Health and Social Care
Counselling Theory for Practice: An Introduction
This course runs on a Tuesday evening in Ayr and Kilwinning from 6pm to 9pm for 18 weeks. These times include a period for shut down procedures at the end of the night.
From 14 Jan 2020
This course is aimed at people who have completed the Unit Counselling: An introduction which introduces the learner to the purposes of counselling and the skills required of the role.
This Unit is for learners who have little experience of counselling. After achieving this Unit you cannot refer to yourself as a qualified counsellor. It does not offer entry to the Professional Register.
This unit will introduce learners to the main theoretical schools of counselling. Learners will investigate the Psychodynamic, Humanistic and Cognitive Behavioural Schools of Counselling and the role of the counsellor using each approach.
Here's some of what you'll be doing:
- You'll explore cognitive behavioural counselling theory. This approach suggests that all thought patterns and subsequent behaviours are learned, and can therefore can be unlearned to achieve good mental health.
- You'll look at humanistic counselling theory. Humanistic counsellors work with the belief that it is not life events that cause problems, but how the individual experiences and processes life events. Humanistic counsellors aim to help clients to explore their own thoughts and feelings and to work out their own solutions to their problems.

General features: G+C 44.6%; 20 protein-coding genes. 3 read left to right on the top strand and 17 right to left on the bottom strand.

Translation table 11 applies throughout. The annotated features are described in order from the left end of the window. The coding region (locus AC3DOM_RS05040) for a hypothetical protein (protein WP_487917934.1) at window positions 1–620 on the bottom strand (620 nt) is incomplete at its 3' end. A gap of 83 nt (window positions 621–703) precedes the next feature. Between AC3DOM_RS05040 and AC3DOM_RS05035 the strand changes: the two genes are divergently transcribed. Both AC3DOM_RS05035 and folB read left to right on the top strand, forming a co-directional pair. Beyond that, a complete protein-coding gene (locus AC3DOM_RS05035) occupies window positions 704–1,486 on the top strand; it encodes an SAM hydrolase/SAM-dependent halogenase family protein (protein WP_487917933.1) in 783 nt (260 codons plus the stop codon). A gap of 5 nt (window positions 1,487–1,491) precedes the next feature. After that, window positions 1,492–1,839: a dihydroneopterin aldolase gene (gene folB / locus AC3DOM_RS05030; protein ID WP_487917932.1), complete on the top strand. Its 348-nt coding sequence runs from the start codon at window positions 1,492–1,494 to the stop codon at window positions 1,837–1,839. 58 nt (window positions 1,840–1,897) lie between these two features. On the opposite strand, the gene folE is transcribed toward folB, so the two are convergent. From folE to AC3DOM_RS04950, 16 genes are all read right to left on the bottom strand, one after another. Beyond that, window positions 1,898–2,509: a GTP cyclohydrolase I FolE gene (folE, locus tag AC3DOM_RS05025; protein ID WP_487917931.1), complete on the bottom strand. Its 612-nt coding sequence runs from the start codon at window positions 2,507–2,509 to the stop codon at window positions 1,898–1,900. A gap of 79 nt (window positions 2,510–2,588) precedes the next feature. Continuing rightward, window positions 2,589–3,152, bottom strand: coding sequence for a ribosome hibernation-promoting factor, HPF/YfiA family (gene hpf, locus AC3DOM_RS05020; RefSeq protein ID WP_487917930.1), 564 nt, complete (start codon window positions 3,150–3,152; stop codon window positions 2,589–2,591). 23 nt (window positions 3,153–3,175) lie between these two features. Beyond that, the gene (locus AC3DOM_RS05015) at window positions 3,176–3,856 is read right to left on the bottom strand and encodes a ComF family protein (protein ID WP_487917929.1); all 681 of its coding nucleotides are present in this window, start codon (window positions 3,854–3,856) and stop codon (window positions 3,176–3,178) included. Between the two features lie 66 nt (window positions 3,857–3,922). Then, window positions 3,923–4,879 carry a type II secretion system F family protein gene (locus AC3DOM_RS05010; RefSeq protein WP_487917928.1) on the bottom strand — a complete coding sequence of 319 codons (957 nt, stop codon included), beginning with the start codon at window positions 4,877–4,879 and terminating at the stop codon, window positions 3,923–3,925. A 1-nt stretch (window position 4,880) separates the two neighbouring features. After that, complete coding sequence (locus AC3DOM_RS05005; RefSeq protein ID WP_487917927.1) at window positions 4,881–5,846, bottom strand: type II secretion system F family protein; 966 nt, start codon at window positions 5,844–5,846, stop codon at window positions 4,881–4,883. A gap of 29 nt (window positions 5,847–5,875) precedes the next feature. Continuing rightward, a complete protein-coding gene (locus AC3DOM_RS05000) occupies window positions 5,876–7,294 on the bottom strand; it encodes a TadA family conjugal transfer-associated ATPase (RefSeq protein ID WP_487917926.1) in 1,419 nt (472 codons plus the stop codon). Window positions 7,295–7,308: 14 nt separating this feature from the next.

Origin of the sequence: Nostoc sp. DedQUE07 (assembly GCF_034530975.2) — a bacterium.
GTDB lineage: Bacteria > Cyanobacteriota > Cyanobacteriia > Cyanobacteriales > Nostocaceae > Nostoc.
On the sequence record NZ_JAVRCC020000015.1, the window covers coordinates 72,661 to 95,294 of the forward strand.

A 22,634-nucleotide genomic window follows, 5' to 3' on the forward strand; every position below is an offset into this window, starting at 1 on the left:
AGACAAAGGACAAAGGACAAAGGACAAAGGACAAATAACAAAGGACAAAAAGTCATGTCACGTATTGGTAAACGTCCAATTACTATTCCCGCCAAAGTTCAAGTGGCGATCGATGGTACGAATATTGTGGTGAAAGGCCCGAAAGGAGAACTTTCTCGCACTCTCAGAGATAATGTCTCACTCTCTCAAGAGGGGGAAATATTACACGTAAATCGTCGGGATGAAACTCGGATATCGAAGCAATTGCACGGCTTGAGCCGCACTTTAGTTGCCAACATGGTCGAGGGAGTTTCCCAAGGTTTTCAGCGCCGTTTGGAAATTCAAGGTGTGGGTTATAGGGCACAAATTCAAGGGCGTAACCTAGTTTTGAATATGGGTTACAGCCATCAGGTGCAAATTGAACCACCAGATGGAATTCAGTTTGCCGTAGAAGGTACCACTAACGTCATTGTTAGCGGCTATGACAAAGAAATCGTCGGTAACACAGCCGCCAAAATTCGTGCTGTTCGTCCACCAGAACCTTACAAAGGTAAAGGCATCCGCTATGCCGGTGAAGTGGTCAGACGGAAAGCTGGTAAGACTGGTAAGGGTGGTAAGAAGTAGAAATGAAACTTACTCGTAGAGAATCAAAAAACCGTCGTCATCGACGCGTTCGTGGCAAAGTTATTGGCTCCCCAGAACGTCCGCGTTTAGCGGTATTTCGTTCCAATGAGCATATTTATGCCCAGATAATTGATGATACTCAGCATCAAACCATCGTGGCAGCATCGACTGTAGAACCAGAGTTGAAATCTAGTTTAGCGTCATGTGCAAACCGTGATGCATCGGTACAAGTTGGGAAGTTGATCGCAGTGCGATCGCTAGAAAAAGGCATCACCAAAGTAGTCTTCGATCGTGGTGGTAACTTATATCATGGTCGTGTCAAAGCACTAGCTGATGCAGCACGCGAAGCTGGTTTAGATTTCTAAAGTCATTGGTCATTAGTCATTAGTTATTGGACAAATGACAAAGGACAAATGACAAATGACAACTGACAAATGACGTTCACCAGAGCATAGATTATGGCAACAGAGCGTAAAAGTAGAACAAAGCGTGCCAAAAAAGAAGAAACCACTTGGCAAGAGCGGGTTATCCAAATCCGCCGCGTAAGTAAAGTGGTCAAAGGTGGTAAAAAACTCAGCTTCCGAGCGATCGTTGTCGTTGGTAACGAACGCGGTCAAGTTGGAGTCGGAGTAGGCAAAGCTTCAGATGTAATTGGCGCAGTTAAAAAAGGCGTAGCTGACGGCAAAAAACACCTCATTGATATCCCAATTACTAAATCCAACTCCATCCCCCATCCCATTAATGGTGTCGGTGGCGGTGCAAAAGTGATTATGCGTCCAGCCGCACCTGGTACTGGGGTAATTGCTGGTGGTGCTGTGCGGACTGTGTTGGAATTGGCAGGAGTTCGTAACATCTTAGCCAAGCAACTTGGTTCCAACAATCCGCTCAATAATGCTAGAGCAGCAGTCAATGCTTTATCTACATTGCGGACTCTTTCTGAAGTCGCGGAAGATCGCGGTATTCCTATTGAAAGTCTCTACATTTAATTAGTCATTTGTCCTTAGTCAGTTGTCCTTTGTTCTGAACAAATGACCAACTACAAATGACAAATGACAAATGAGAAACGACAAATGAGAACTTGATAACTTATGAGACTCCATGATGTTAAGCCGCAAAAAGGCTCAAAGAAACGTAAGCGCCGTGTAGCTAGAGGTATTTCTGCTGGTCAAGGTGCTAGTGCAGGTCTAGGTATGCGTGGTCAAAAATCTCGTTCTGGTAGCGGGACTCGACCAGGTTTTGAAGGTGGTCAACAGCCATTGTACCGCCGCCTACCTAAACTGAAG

- You'll look at psychodynamic counselling theory, which suggests that behaviour is determined by instinctual drives. It is based on the assumption that difficult life events get stored in the unconscious mind and can be problematic to our mental health. Only be becoming aware of these repressed memories can people become more psychologically healthy and live a more autonomous and insightful life.
- Counselling skills will be developed, and you will be encouraged and supported to reflect on your skills using feedback from tutors and peers to identify areas of personal strength and areas requiring further development.
The course is a good preparation for more advanced level courses such as the COSCA and HNC Counselling courses. Specific entrance requirements for the advance level courses will apply.
This course is eligible to pay by instalments. Please contact our Finance department for further information on 01563 523501 Ext. 8558Back to Health and Social Care